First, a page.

For a century the internal combustion engine has been a primary source of value and innovation in the automotive industry. Today, we are entering a new automotive age, when cars will be differentiated by functionality enabled by semiconductors and electronics.
This shift places semiconductors — the building blocks of a car's internal computing engine — at the heart of a new ICE age in automotive innovation. One with profound implications as the new vehicle ICE will sit at the center of automotive safety, comfort and user experience.
Often talked about in the industry today are four megatrends: electrification, autonomy, connectivity and mobility as a service. What is not discussed or well understood is how each requires dramatically higher semiconductor content in vehicles. Cars are becoming supercomputers.
These computers with their integrated and bespoke software applications increasingly will define a car's value in safety, convenience and infotainment. Instead of thinking about horsepower, consumers likely will be most interested in cars with the best onboard computers and electronic systems.
This shift is forcing an intensifying convergence of the semiconductor and automotive industries, one that we at KPMG believe will result in massive growth for the automotive semiconductor market, taking it from $40 billion this year to $200 billion by 2040.
The road to $200 billion, however, will not be a straight line. It will require new kinds of collaboration models between the players across the supply chain and the integration of new players such as software suppliers. Automakers, parts suppliers and semiconductor companies will face critical choices.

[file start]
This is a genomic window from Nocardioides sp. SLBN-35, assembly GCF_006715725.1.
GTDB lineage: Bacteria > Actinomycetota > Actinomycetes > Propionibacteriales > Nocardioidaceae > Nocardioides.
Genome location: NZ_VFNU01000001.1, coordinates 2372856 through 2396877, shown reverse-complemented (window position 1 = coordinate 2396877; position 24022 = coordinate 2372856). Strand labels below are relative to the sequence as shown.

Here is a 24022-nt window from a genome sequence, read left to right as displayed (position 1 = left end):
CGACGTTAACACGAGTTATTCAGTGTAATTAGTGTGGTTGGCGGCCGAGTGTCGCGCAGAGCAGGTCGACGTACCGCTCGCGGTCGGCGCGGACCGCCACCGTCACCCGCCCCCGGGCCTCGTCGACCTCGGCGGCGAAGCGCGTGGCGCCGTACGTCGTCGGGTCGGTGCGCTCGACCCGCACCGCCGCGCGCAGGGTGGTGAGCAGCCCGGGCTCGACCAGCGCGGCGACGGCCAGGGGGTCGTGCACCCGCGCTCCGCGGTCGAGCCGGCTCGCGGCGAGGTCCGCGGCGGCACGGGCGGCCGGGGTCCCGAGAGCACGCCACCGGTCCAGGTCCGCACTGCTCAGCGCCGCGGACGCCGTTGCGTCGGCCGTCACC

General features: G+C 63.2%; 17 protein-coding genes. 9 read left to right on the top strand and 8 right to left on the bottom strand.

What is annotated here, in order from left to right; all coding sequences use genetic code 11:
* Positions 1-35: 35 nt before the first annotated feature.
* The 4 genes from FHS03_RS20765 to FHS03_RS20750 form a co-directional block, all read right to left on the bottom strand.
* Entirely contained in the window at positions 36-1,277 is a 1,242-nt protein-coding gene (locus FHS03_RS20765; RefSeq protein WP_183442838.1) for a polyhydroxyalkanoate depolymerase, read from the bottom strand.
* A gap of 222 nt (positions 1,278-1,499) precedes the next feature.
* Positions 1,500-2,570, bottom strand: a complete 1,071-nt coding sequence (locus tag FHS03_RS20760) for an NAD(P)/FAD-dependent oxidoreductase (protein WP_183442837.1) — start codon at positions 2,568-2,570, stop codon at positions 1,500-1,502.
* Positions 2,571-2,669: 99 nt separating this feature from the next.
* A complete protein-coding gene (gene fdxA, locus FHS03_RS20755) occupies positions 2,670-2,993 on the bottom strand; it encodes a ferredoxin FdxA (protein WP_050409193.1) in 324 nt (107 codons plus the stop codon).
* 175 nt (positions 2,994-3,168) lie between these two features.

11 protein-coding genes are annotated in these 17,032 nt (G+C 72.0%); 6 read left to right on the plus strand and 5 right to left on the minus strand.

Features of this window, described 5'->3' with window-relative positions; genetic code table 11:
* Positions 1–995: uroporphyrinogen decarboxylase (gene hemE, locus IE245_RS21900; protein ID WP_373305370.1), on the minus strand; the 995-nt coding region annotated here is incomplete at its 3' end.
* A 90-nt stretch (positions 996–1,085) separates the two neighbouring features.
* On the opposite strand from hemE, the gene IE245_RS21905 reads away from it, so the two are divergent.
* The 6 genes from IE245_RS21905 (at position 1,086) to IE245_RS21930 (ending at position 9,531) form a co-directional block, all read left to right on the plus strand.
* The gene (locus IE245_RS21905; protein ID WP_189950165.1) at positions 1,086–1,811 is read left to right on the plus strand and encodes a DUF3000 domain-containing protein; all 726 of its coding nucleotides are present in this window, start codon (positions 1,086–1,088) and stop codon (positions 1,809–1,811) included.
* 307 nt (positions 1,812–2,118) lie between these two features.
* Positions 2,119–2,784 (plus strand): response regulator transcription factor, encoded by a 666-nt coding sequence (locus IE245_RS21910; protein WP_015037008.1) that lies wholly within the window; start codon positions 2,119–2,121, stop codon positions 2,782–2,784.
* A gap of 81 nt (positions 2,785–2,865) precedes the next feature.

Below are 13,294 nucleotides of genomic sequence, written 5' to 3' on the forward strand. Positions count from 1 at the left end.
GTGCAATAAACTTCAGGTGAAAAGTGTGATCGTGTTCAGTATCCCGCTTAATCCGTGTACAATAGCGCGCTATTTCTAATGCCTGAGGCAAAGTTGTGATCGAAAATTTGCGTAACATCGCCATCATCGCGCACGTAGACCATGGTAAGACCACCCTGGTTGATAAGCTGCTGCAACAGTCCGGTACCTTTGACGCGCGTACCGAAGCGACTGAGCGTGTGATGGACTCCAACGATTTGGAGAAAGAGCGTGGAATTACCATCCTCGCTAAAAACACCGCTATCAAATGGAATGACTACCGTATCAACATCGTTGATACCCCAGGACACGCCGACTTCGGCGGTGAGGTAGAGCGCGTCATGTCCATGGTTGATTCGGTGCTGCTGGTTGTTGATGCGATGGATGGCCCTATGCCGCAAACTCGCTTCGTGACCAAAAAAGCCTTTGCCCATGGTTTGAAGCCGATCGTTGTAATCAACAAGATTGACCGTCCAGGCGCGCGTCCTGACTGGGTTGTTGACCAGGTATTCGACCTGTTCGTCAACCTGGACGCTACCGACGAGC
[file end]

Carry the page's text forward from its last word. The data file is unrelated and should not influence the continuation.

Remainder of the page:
- Should automakers change the way they engage semiconductor companies?
- How should semiconductor companies craft investment and partnership strategies to capitalize on the four megatrends over the coming decades?
- What is the optimal research and development strategy?
- How big a role will mergers and acquisitions play vs. in-house innovation?
These are just a handful of the critical questions facing executives. We believe that the opportunities for automotive semiconductor suppliers and the whole automotive supply chain are great. But the journey from now to a world where electric, autonomous and connected cars are commonplace will require many difficult decisions. Those able to strike the right balance stand poised to lead in the new ICE age.